7. Oh, and yes, use all the milk/sugar mix! It soaks in and makes the layers pretty sticky and moist on top. It's a little harder to ice it. You have to really blob the icing on thick. :)

    Your cake recipe sounds so good!! I'd love for you to email us at yankeebellecafe [at] so we can set up a date for you to share it with us. Sounds like something I'd love!

    Jam as icing sounds good, too. I'm sorry the kids weren't nice about it!

  8. You know Missy, for my soaked cakes (lemon and strawberry) we poke holes in the top (like the poke cakes from Jello) and then the moisture sinks in better. I think I'll try that with this recipe.

  9. Ruthy, I have done that before! I can't remember if I did it this time or not. Another tip that helps is to just drizzle it slowly so it doesn't all run off to the edges.

  10. Red Velvet Cake is such a southern thing! Between Debby on Seekerville and Missy here, we're all going to be talking with an accent, y'all!

    I tried a Red Velvet Cake recipe once, but nobody liked it - and about the only thing it had in common with your recipe, Missy, is the red food coloring. Your recipe must be the one I was looking for!

    And that last step with the hot milk and sugar! That has to be the moistest, richest cake ever.

  11. Jan, it definitely makes a heavy cake--which I've always loved! :)

  12. By the way, Granny (and my roommate's family) lived in a tiny town in Kentucky. I used to love to go stay the weekend with her!

    Now, though, they live in Bowling Green, where I grew up. :)

  13. sounds and looks delish(though if you could see me you'd know i don't say yuck to many desserts!)

    I need to go through my mom' recipes and see if I can find the special ones - she had several through the years- though some were with convenience foods that others would probably gag thinking about LOL (enchiladas - corn tortillas, diced onion, veleeta, Wolf chili anyone?! but we loved the stuff!)

    my mom tweaked so many and went by 'eyeballing' it that I may never get it reproduced. her biscuits are the best I can think of - I'll try but not too optimistic. her dumplings as well - not even sure if they were the same recipe - don't think they were exactly the same. she also made a good chicken spaghetti, dirt cake, watergate salad..

    Grandma made snickerdoodles but I think she winged it too because they were all good but sometimes tasted or looked a bit different!

    Grandmother and Aunt Ann are known for their turkey dressing. my mom could make it and my brother knows how thanks to playing around with it when mama was still alive. they also made killer pies (which they later replaced the beloved chocolate, lemon and coconut with pumpkin and sweet potato)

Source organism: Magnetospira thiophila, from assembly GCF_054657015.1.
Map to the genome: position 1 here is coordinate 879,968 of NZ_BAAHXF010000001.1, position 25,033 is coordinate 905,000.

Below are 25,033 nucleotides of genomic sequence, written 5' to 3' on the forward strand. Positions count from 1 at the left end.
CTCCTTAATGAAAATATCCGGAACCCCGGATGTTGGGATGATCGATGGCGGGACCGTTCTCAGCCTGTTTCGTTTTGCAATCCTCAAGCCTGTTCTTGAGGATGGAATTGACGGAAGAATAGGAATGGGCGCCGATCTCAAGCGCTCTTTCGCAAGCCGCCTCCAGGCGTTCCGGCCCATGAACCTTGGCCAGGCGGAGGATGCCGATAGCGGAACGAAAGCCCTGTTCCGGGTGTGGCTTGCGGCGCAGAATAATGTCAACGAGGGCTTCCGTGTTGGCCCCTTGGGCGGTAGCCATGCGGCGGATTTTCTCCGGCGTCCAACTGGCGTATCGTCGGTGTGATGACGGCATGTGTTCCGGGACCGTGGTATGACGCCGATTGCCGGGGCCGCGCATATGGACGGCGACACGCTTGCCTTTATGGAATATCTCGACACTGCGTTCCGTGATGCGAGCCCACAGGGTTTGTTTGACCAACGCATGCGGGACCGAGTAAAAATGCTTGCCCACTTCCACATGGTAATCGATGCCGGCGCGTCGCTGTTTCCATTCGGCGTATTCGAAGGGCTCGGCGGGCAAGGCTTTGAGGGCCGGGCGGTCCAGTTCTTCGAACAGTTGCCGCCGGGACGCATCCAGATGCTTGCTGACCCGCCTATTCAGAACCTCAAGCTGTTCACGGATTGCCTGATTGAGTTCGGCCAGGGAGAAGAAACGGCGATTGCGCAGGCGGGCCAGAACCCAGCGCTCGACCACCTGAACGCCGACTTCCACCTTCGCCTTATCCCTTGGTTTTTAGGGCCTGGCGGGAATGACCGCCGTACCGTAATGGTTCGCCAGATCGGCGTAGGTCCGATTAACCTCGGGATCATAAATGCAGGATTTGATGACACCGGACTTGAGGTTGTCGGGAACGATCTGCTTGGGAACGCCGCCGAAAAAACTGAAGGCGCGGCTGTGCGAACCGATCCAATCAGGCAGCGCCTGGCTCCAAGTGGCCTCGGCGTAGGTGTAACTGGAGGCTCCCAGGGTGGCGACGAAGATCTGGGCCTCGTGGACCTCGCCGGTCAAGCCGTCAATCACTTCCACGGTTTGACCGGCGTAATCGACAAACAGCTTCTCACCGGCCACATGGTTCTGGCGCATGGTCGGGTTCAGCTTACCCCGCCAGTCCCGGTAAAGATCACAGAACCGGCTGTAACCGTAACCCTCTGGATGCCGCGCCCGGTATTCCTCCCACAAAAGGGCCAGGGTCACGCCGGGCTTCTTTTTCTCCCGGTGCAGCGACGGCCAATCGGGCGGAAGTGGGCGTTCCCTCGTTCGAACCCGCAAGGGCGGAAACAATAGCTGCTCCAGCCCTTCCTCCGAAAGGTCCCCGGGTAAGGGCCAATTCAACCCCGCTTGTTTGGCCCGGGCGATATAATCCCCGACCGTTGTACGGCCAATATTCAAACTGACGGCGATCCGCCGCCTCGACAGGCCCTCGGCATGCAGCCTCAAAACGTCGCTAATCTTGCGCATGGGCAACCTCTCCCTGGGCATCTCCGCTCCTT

hey someone on a forum posted a link to a place called ourbestites - they had a post in 2009 for pies in a jar! they're cute - short widemouthed canning jars and you put the crust in the bottom and up the sides then fill then top with another crust...someone needs to get adventurous and give it a try! said you can freeze the suckers and heat up in the oven- also said they could withstand the heat but I'm leary of that - just because something can withstand hot doesn't mean it can withstand cold in my book and I've known even the sacred pyrex to break! but I guess letting them gradually heat up I'd be ok (though I'm more likely to want the microwave LOL and not be able to sleep knowing there's pie around)

  14. Susanna, my friend gave me a recipe for those jar pies! She made them for a wedding shower and then also made them for us for a Christmas party. They were excellent! I'll have to see if I can find the recipe. I'm afraid she texted it to me! LOL

  15. Missy or Ruthy - is there some trick to that drizzle? I did it with a lemon cake last year - poked the holes with a toothpick and let it seep in. The next morning when I came down to ice the cake, the entire thing had broken apart under the weight of the drizzle. I slathered tons of lemon buttercream icing on to cover it, but it was my worst cake disaster ever (well except one as a teenage baker).

    Missy, do you taste the food coloring? A whole bottle? YIKES!

  16. Mary, I'd say to just use less of the drizzle. I've had a cracked cake disaster myself, but it wasn't on the red velvet. It was a strawberry cake, and the icing was just too heavy.

    I don't think I've ever used a whole bottle to even tell you! I'm too paranoid (remember way back years ago when we heard red food coloring causes cancer??) :) So I just use about a half a bottle. Without much cocoa, the cake looks kind of pink. With all the cocoa I use, it covers the pink. If you want a truly red cake, it probably needs the whole bottle. :)